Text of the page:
The Ears Have It (Notes)

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Information about The Ears Have It (Notes)

Published on May 14, 2008

Author: DMN.Communications

Source: slideshare.net

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The detailed notes for our May 13, 2008 presentation on podcasting given to the Toronto chapter of the STC.

The Ears Have It: Podcasting In and Out of the Enterprise By: Aaron Davis and Scott Nesbitt Podcasting. Some people call it blogging out loud. Podcasting is a fairly easy and fairly inexpensive way of presenting your ideas and opinions. But podcasting is more than a platform for reviews or polemic. It's also a powerful tool within the enterprise for training, for marketing, and for documentation. Imagine being able to carry product information or supplementary material with you and not have to worry about stacks of paper? You can do that with a podcast. What is podcasting? At its most basic, podcasting is the act of recording some kind of program – whether it's music, news, opinion, or a lecture – and making it available for Podcasting is one of the most important developments to   download. Your listeners can then download the hit the scene in a long, long time. audio file to a digital device – like an iPod (from which   – Dan Gillmore podcasting got its name), a smartphone, or even their computer – to listen to at their leisure. You can even play podcasts right off the Web. © 2008 DMN Communications 1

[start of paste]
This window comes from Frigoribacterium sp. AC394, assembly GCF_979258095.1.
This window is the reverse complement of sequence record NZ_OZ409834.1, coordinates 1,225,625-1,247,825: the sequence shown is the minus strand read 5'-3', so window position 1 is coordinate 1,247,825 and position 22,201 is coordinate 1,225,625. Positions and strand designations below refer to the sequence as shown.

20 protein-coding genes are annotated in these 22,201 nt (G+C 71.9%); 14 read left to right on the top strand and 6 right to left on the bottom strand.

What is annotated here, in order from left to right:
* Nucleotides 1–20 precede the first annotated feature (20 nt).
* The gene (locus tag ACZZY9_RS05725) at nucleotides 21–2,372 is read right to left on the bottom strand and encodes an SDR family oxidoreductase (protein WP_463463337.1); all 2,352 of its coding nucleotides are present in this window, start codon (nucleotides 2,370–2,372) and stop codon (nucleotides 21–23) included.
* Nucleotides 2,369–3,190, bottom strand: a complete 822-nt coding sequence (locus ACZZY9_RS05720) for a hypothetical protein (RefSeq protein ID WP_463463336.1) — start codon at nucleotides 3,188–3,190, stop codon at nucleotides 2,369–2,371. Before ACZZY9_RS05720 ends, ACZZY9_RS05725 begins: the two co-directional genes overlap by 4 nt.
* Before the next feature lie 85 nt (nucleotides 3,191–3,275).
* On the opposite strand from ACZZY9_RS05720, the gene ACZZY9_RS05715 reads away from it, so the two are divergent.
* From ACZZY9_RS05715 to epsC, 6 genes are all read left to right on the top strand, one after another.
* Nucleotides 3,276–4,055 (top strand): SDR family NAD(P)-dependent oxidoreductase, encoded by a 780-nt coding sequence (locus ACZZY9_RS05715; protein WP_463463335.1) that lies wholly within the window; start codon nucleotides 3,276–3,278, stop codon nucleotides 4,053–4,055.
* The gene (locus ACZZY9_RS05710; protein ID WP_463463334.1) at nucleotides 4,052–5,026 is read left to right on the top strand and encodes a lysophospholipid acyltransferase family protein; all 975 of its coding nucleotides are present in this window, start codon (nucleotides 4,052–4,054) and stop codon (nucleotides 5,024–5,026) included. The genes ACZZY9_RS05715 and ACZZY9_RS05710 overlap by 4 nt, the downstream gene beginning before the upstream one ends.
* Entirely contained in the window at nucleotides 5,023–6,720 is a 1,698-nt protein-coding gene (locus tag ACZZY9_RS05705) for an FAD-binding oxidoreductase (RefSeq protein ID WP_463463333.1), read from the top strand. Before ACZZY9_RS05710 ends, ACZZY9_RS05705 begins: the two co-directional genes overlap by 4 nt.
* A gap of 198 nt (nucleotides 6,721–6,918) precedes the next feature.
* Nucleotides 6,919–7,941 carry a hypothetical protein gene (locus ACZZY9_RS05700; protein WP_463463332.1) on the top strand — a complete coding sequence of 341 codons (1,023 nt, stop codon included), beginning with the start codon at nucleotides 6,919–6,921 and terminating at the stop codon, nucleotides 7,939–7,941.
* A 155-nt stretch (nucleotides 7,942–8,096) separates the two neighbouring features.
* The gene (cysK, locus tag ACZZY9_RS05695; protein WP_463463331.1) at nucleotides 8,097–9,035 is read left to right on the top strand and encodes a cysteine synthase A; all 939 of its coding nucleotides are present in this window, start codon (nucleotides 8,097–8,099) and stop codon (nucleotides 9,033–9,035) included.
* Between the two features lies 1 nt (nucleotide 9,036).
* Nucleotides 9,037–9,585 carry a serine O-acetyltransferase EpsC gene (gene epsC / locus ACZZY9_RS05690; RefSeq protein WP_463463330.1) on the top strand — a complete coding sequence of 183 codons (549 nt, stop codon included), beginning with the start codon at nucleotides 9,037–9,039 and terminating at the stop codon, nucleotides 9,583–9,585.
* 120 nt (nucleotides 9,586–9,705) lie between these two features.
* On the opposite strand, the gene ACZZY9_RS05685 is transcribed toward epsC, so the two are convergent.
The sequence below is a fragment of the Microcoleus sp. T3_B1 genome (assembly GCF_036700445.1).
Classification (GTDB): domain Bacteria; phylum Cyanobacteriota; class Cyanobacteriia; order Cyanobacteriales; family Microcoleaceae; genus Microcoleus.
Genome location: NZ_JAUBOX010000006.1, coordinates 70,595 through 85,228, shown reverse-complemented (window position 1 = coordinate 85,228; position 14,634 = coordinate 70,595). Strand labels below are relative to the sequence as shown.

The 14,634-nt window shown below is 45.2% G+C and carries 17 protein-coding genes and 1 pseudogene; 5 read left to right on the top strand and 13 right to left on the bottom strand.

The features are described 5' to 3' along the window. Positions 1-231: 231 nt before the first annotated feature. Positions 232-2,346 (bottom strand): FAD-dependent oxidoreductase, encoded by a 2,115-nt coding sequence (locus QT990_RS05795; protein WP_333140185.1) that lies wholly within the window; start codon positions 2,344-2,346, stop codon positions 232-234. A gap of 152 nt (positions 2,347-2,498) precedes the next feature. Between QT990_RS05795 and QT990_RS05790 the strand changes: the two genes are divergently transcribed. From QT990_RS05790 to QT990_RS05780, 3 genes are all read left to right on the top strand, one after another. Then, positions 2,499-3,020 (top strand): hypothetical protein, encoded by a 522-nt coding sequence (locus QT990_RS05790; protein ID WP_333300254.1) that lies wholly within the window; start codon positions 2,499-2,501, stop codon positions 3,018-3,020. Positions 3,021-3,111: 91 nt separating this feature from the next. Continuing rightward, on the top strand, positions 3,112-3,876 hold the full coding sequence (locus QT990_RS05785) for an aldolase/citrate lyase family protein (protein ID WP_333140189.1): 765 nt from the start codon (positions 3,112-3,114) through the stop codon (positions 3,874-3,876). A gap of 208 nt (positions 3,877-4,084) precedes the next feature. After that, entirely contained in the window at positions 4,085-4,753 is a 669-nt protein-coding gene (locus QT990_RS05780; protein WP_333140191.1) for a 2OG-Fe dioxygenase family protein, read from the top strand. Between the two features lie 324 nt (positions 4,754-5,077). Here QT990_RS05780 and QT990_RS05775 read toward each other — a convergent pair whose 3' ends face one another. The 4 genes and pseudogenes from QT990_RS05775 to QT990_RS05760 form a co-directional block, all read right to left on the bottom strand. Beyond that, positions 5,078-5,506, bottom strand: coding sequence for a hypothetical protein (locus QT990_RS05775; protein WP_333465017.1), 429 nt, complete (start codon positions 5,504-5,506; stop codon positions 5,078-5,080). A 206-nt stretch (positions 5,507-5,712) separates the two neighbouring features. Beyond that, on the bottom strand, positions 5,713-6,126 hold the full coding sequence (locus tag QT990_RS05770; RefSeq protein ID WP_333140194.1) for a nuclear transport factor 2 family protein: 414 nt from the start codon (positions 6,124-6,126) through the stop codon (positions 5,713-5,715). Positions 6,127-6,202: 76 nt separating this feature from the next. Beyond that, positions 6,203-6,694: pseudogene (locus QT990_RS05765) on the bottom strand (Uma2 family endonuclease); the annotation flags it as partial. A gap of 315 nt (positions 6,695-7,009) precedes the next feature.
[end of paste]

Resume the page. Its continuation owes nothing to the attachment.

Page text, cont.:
The mechanics of podcasting podcasts. It makes the podcasts less clinical and shows that you actually have some knowledge about You have the creative skills (at least we hope you what you're speak on. do!). And the technical skills, on a basic level, are fairly easy to acquire. Watch what you say When we say creative skills, what do we mean? A few Of course, you'll also have to be careful about what things: you talk about. There is information that you should and shouldn't include in a podcast, especially when your podcasting in a corporate environment. Or even • The ability to come up with interesting and discussing your work in a podcast. Like what? engaging topics. Without these, you're not going to have much of a podcast. • The ability to take those ideas and write tight, • Confidential company information. engaging scripts. Or, to be able to (or have the • The names of people you may dislike or may audacity to) work from a set of talking points have a grudge against. while keeping things tight and fluid. • The standard forward looking statements about the state of a company or its stock or One key to an effective podcast is to focus your market position. topics. If you prattle on or take too long to get to the crux of an argument, then your listeners will quickly The types of information that you can include, lose interest. And, as a result, your audience will though, might be how you solved a problem, how you quickly dwindle. were able to foster better relations between the technical communicators and developers in your You need to create and maintain a connection with organization, or how you used specific tools in a your audience. How do you do that? Obviously, with unique way. But if you're in doubt leave it out. interesting subject matter. And you shouldn't be afraid to meld your own experiences, ideas, opinions, triumphs, and even failures into the fabric of your © 2008 DMN Communications 2